The Rise of Premium Audio Subscriptions
This article is published in collaboration with Statista
by Florian Zandt
Since Spotify launched its streaming service in the United States twelve years ago, how we consume music has shifted dramatically. Now, music streaming is the biggest driver for the industry, making up two thirds of the total global revenue with recorded music. As our chart shows, subscription-based streaming services have overtaken free or ad-based platforms in the U.S. over the last few years.
According to our Statista Consumer Insights survey, 43 percent of respondents from the United States said they spent money on a subscription for a music streaming platform compared to 35 percent in 2020. The share of people paying for downloads or not listening to digital music has remained constant since 2020, so this shift is likely explainable by listeners moving away from free services. Nevertheless, around one third of respondents claimed to use ad-based or completely free streaming sites in the past twelve months.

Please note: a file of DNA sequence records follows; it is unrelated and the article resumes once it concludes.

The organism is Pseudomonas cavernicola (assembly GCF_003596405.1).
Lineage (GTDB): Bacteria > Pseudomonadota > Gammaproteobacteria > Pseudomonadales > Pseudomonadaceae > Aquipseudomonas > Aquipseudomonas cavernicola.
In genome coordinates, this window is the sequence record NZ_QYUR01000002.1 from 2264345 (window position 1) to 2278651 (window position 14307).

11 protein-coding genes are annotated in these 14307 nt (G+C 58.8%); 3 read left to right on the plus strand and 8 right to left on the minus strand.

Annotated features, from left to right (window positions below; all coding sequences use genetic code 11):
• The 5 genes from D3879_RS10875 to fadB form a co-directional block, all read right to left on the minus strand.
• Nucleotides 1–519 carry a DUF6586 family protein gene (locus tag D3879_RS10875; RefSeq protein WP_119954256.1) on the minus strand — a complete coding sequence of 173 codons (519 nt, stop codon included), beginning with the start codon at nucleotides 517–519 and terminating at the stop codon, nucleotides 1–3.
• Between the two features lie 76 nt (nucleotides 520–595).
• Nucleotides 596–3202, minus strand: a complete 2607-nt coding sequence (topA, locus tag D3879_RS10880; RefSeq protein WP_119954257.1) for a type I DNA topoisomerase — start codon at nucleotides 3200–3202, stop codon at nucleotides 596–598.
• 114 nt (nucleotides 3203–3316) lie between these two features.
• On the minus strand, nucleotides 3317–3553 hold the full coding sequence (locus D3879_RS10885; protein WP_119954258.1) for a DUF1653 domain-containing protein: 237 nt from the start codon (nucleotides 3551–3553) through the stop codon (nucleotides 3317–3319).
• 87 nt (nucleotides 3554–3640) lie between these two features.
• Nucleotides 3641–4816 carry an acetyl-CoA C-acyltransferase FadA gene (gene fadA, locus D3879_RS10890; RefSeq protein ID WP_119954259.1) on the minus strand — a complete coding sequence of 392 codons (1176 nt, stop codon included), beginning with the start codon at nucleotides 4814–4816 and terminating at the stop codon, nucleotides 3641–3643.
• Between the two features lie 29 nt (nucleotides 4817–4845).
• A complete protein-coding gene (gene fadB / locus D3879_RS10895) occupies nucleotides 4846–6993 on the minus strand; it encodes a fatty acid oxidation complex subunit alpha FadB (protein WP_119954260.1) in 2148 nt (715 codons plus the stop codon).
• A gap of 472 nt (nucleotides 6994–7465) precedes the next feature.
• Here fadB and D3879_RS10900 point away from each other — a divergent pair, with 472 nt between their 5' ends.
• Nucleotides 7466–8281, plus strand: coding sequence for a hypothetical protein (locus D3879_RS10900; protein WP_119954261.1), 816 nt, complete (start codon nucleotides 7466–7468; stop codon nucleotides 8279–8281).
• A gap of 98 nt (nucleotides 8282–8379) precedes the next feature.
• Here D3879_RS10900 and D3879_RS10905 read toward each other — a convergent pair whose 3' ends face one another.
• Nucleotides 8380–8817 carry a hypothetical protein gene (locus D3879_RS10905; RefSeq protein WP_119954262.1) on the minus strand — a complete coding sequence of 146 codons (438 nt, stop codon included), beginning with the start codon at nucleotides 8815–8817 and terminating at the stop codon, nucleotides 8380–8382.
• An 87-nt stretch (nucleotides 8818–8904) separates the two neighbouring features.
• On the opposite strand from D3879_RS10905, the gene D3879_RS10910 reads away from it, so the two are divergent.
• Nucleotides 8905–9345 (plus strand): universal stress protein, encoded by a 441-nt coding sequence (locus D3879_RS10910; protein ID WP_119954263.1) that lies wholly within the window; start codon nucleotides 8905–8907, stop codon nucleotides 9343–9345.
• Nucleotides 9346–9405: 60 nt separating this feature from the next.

2022 saw global revenues with recorded music increase by nine percent compared to the previous year according to IFPI's Global Music Report. Almost half of the $26 billion earned can be attributed to subscription-based streaming, with ad-supported services adding another 19 percent. Revenues with physical media also increased by around four percent, with the ongoing vinyl resurgence carrying most of the weight in that department.
Interestingly, Asia alone was responsible for half of all physical media sales. This can, in part, be explained by a strong CD culture in Japan, an overall revenue surge of almost 30 percent in China as well as the marketing and sales tactics of K-Pop and J-Pop artists offering up multiple versions of the same physical record, which appeals to fans and collectors.
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